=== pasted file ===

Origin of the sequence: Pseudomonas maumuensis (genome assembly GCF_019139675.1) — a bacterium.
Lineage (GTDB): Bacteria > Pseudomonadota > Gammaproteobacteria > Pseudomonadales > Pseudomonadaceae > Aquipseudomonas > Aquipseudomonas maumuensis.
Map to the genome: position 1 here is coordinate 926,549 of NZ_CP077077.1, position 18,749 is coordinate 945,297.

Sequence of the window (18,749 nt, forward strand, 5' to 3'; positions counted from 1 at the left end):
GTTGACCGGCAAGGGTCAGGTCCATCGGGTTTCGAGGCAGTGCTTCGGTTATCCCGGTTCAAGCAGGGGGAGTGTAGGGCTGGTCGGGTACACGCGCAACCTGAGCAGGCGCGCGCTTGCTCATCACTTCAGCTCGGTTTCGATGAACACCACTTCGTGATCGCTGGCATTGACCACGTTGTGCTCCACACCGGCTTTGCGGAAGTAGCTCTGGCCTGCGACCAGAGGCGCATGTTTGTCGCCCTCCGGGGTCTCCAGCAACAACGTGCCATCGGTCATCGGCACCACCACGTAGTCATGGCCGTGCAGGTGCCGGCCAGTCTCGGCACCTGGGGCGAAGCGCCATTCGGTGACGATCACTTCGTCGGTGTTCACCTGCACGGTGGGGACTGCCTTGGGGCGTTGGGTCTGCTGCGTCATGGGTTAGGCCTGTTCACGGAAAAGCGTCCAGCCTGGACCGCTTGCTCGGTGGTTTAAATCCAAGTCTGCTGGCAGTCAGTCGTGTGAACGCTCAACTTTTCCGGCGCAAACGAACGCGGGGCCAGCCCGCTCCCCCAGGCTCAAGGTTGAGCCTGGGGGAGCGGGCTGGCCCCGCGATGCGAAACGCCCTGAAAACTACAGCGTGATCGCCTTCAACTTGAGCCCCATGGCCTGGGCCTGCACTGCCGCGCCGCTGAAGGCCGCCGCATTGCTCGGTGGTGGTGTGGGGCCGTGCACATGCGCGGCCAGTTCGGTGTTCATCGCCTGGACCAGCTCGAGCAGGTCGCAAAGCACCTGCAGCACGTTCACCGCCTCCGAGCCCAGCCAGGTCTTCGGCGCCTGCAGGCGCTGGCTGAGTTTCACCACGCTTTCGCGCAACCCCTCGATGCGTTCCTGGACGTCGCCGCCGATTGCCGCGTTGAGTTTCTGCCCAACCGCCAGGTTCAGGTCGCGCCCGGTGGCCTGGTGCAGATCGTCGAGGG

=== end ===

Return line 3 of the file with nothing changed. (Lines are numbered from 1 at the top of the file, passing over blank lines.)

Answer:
Map to the genome: position 1 here is coordinate 926,549 of NZ_CP077077.1, position 18,749 is coordinate 945,297.